WORTHINGTON - If you’re a cock-eyed optimist seeking an enchanted evening this weekend when the spring-like weather turns cold, head to the South Pacific.

 

Well, maybe go only as far as Memorial Auditorium Performing Arts Center, where Worthington High School (WHS) students will present four performances of the acclaimed Rodgers and Hammerstein musical “South Pacific” from Thursday through Sunday.

 

A cast of 44 ninth- through 12th-graders will sing and dance their way through the show, which won multiple Tony Awards on Broadway in 1949 and was most recently revived in 2008.

 

“‘South Pacific’ is my favorite Rodgers and Hammerstein musical,” declared director Eric Parrish.

 

“I like it better than ‘The Sound of Music’ or ‘The King and I,’ mainly because of its music.”

 

With famous numbers such as “Some Enchanted Evening,” “Nothing Like a Dame,” “I’m Gonna Wash That Man Right Outa My Hair,” “Bali Ha’i” and “Honey Bun,” all audience members are sure to have at least one tune running through their heads at the end of the night.

 

“Personally, I love ‘This Nearly Was Mine’ because it’s a recitative that progresses into an operatic ballad,” explained Parrish.

 

In this WHS production, senior Edgar Avila sings the classic piece in his portrayal of Emile de Becque, an exiled French plantation owner who quickly falls in love with Ensign Nellie Forbush (depicted by senior Skyla Rautenkranz) when the U.S. military arrives in the South Pacific during World War II.

 

As the romance between de Becque and the vivacious but sheltered Forbush, who hails from Arkansas, rises and falls, so too does the romance between U.S. Marine Corps Lieutenant Joseph Cable (senior Matt DeSmith) and Polynesian native Liat (junior Tien Truong). Will ingrained prejudices win out over love and tolerance? And who will survive when the realities of war finally arrive?

 

Added to the mix for comic relief are Luther Billis and Bloody Mary (seniors Alex Scholtes and Than Than Kyaw, respectively), plus a bevy of nurses and bored seamen who think action (whether with the war or women) will never come their way. Throw in an array of natives and French schoolgirls on the mysterious island of Bali Ha’i and the scene is largely complete.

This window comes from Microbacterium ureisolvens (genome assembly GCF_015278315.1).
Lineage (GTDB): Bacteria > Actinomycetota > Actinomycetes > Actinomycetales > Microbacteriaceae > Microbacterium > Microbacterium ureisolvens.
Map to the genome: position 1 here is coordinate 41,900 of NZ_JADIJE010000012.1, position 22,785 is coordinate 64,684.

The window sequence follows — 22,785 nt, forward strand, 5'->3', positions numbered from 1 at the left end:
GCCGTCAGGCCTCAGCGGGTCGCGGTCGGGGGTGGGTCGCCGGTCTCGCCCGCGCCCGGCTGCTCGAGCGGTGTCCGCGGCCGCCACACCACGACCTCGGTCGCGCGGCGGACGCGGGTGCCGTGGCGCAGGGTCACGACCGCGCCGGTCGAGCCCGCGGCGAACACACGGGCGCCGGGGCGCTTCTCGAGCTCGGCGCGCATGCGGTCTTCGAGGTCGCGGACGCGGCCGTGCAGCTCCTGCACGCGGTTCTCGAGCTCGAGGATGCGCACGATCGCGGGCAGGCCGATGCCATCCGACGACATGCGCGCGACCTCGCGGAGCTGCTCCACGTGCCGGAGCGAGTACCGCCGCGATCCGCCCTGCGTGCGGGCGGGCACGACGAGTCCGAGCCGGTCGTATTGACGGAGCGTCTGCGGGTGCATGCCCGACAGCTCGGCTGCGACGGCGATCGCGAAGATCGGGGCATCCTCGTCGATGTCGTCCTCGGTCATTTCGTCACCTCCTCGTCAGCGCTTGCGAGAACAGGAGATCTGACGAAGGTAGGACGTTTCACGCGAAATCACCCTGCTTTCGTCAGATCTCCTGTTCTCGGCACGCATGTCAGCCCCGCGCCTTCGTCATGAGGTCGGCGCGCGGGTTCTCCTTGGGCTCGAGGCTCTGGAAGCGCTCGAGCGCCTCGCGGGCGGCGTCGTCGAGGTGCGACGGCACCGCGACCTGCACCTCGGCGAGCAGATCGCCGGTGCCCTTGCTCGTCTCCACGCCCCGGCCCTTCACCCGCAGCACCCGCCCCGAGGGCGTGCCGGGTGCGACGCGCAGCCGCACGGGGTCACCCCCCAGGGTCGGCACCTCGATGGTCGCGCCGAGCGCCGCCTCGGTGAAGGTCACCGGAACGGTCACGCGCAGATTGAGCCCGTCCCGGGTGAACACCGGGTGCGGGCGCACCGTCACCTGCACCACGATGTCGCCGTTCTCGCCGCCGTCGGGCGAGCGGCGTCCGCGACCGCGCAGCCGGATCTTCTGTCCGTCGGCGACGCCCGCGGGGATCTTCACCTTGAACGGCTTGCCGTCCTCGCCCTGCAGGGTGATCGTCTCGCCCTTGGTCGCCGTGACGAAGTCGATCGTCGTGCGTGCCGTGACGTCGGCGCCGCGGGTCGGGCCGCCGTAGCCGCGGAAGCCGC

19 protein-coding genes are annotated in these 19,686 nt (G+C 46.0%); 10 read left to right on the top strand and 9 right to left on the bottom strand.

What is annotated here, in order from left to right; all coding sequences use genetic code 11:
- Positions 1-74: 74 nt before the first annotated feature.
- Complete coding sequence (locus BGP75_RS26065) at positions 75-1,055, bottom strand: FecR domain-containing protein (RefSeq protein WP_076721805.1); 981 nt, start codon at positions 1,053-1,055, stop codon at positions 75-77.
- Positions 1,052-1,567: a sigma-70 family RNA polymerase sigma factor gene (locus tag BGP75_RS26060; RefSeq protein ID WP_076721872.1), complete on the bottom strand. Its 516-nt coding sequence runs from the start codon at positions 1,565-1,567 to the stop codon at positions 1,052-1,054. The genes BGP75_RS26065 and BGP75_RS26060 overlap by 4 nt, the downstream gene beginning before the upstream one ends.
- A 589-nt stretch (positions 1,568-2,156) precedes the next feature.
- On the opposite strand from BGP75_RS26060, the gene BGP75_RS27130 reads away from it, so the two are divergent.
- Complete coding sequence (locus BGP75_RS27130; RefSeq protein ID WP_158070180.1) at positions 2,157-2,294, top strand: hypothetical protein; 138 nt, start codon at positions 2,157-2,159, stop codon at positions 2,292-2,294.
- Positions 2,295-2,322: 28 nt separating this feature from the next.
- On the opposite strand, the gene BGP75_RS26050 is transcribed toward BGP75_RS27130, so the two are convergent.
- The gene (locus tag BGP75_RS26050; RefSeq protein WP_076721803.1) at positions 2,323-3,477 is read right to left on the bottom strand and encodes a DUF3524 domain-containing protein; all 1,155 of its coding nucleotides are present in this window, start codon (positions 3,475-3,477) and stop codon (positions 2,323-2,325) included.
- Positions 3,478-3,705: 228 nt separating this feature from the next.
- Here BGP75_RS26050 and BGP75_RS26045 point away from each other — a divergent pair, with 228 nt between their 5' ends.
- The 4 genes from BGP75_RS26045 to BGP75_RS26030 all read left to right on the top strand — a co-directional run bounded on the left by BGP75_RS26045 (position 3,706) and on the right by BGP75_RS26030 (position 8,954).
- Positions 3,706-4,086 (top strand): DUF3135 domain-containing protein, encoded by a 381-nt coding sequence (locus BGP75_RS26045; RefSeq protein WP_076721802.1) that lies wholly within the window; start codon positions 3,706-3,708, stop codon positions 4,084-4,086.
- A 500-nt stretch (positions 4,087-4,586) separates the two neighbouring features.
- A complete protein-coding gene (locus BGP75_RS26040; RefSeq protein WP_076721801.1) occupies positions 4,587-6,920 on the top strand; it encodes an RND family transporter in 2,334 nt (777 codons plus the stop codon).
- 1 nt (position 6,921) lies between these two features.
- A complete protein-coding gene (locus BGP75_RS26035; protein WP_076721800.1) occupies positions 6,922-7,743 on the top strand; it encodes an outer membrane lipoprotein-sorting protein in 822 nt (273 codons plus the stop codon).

“‘South Pacific’ is based on real events in history, and we’ve taken opportunities to have conversations about World War II and this time period as we’ve gone along,” said Parrish, noting the stark contrast “South Pacific” presents to last year’s WHS musical, Disney’s “The Little Mermaid.”

 

“This isn’t just about being on stage, singing and dancing, but also involves learning about history and ourselves,” asserted Parrish. “That makes this a quality experience from which everyone can learn.”

 

In casting the show, Parrish chose 44 out of 60 auditioning students.

 

“That speaks to the talent of this community, and I’m super pleased with how well everyone is singing,” said Parrish.

 

“None of the six principals were principals in past shows, so this offers a whole new set of opportunities for a different group of kids. As a director, that’s partly what inspires me; how can we help this cast be the best they can be, and how can we highlight elements that aren’t necessarily immediately apparent to everyone?”

 

A sense of collaboration and camaraderie among the cast and 11-member stage and technical crew was emphasized in student interviews.

 

“I know it’s going to be a wonderful show because everyone in the cast and crew is working really hard on it,” assured Kyaw.

 

Added junior Max Langerud (the stern Captain Brackett in “South Pacific”), “Everyone is cool, and I get to yell a lot.”

 

As de Becque, Avila is stretched with vocal solos, duets and abundant stage time.

 

“I get to express my singing, and I’m enjoying it,” said Avila, who moved to Worthington at the start of his sophomore year.